Blog of the Week
If group work was the holy grail of my teacher training, effective plenaries were definitely the pedagogical white rabbit – the element of the lesson you always felt was achievable, but nevertheless remained elusive. Running out of time for a plenary during an official observation was almost to be expected, but cramming it in for two minutes was better than nothing.
Although there’s bound to be some variation, I think most teachers have a pretty similar idea of what a plenary is, or what it is suppose to be, even if they are sceptical about it’s efficacy. Here’s my definition of this ‘typical’ idea:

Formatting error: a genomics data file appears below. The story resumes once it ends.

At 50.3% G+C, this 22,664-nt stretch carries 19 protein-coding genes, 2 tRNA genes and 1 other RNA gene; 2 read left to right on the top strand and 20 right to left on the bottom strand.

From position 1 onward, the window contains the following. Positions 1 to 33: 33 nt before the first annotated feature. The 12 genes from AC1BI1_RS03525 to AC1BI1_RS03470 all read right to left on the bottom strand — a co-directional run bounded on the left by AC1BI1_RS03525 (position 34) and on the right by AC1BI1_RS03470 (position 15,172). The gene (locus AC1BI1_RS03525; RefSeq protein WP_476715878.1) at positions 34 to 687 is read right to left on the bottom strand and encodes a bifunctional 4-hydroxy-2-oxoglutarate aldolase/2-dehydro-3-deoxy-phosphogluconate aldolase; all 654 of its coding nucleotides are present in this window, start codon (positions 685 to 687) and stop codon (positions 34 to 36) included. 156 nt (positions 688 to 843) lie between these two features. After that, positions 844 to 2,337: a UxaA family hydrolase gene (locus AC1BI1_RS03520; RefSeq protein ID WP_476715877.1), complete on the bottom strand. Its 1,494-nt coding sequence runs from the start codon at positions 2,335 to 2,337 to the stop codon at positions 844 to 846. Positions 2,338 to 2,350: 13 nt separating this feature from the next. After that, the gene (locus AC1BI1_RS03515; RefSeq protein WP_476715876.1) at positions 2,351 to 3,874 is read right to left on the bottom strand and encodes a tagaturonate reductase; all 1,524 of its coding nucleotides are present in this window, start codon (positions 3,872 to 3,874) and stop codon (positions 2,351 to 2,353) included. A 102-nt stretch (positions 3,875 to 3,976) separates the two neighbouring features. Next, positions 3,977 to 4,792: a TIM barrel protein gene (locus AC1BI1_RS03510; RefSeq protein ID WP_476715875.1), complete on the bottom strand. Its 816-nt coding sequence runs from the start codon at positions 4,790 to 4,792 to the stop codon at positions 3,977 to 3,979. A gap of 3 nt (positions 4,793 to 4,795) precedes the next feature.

Plenaries are the stage in the lesson after the main task, where students complete an activity which promotes meta-cognition, getting them to articulate or reflect on what they have learnt. This is an AFL strategy that helps cement learning.
I’d like to discuss four potential problems with thinking about plenaries in…
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